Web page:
Escherichia coli (E. coli) bacteria is a type of bacteria that normally live in the intestines. Some types of E. coli can make an individual feel sick and cause diarrhea, while others (E. coli O157:H7) can cause more severe symptoms such as stomach pain, bloody diarrhea, vomiting and sometimes kidney failure and even death. This type of bacteria is most likely to occur in children and in adults with weak immune systems. Exposure to contaminated water or foods is the main cause for contracting E.Coli. Though there is no cure for E.coli, there are several treatment options that can be taken into consideration to help rid the body of toxins and prevent further complications.



Signs and symptoms of E. coli may include:

  • Watery or bloody diarrhea
  • Stomach pain and tenderness
  • Nausea and vomiting
  • Fever
  • Tiredness



The cause for E.coli is ingestion of bacteria from eating contaminated foods, drinking contaminated water from different areas, not washing hands thoroughly after a bowl movement as well as skin to skin contact. Several factors that are the main causes of contracting E.coli are:

  • Drinking contaminated water (streams, rivers, lakes, swimming pools)
  • Eating contaminated foods (ground beef, unpasteurized milk, fresh produce)
  • Personal contact among infected individuals (poor hygiene and disease outbreaks)


Risk factors

E.coli can affect anyone that is exposure to bacteria. Several factors that contribute to the risk of developing E.coli are:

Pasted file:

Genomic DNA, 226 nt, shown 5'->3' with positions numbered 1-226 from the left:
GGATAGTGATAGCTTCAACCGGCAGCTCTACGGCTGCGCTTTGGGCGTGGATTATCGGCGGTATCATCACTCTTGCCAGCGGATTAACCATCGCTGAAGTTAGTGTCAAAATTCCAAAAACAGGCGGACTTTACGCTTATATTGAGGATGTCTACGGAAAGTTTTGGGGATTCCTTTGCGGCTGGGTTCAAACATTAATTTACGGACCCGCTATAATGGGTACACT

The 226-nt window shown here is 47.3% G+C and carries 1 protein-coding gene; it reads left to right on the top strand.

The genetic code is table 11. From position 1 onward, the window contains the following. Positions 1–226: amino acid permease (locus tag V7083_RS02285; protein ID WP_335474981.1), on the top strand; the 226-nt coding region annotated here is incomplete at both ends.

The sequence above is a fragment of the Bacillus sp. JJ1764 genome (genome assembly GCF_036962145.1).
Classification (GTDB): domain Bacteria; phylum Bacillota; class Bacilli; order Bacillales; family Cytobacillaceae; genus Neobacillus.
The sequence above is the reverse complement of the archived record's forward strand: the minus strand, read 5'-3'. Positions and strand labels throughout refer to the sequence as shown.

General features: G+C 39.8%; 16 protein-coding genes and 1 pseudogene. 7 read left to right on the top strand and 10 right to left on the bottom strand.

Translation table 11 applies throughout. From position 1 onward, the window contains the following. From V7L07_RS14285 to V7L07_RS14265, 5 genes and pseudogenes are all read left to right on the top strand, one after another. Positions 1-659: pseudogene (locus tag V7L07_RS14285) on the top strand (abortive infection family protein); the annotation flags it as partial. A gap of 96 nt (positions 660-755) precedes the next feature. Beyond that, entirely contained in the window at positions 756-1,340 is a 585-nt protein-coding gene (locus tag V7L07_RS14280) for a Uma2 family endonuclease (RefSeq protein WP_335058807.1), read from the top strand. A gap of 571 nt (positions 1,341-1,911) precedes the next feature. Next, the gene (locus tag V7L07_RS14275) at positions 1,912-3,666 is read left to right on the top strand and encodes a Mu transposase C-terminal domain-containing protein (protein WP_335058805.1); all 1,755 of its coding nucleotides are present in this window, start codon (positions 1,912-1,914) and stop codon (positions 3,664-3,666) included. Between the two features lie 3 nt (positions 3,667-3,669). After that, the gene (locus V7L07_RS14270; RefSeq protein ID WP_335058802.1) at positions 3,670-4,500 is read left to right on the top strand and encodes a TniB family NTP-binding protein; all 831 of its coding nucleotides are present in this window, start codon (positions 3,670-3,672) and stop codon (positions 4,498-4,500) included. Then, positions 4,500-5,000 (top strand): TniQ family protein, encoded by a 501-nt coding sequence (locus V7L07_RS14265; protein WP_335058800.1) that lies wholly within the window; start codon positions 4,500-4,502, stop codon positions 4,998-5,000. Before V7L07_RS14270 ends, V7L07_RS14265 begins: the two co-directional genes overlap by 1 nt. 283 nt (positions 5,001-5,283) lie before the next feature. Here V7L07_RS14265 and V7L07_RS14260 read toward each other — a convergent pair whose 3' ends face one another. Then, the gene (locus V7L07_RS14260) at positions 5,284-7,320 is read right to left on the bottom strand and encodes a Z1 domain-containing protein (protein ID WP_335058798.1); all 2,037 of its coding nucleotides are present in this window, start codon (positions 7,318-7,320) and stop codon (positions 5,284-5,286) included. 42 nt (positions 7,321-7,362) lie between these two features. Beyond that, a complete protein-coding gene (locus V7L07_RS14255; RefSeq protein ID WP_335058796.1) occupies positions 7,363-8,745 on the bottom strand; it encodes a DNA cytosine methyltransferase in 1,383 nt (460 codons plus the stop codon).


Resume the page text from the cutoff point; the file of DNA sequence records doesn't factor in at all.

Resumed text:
• Age (more common in  young children and adults)
  • Weakened immune systems (AIDS/HIV)
  • Eating foods/water that might be raw, undercooked or contaminated (unpasteurized milk, soft cheeses, apple cider, others)
  • Decreased stomach acid levels from taking certain medications
  • Time of year (E.coli outbreaks usually occur from June through September)



In most cases, healthy individuals can recover from E.coli within a week; however, in some people, particularly young children and older adults with weak immune systems, a life-threatening form of kidney failure called hemolytic uremic syndrome can develop.




There is no vaccine or medication that can prevent E.coli from developing in an individual’s system; however, there are a few recommendations that can help reduce the risk of exposure. These include:

  • Avoiding risky foods
  • Cooking foods (especially meat to be well-done)
  • Drinking pasteurized milk, juice and cider
  • Washing products thoroughly
  • Washing utensils and hands thoroughly (avoid cross-contamination)